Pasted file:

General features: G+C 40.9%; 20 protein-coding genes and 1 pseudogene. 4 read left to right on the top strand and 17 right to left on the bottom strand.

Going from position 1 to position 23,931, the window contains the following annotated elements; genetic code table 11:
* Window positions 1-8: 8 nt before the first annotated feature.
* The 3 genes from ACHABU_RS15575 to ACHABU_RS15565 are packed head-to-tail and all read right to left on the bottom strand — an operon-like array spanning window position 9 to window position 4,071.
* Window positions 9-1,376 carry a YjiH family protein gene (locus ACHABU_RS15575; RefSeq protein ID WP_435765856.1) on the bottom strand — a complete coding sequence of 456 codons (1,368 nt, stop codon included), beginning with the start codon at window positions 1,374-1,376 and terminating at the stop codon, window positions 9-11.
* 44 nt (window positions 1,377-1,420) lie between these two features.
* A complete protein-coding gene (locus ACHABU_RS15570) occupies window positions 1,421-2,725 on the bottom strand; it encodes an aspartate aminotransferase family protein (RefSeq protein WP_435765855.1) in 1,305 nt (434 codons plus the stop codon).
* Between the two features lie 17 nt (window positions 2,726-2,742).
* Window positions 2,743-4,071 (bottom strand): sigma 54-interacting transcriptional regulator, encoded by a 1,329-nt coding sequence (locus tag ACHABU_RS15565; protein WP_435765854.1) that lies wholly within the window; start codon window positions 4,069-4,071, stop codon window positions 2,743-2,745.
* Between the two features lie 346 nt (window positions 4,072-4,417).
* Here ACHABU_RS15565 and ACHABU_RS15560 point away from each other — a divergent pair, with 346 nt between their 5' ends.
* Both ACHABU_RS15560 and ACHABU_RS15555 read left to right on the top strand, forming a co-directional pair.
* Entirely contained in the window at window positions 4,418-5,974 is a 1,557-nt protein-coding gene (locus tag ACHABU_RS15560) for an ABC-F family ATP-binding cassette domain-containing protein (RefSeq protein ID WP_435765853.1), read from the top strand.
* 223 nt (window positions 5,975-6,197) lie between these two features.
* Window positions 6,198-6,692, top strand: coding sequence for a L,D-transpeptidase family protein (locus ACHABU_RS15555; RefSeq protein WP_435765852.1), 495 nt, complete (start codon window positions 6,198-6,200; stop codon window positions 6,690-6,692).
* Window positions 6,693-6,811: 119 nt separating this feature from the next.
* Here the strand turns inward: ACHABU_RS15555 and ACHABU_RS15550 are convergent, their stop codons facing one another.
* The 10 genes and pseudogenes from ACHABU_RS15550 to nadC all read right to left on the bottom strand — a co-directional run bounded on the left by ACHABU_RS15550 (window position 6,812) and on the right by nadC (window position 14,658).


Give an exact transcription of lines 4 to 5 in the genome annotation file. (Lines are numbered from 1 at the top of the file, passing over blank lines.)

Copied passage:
* The 3 genes from ACHABU_RS15575 to ACHABU_RS15565 are packed head-to-tail and all read right to left on the bottom strand — an operon-like array spanning window position 9 to window position 4,071.
* Window positions 9-1,376 carry a YjiH family protein gene (locus ACHABU_RS15575; RefSeq protein ID WP_435765856.1) on the bottom strand — a complete coding sequence of 456 codons (1,368 nt, stop codon included), beginning with the start codon at window positions 1,374-1,376 and terminating at the stop codon, window positions 9-11.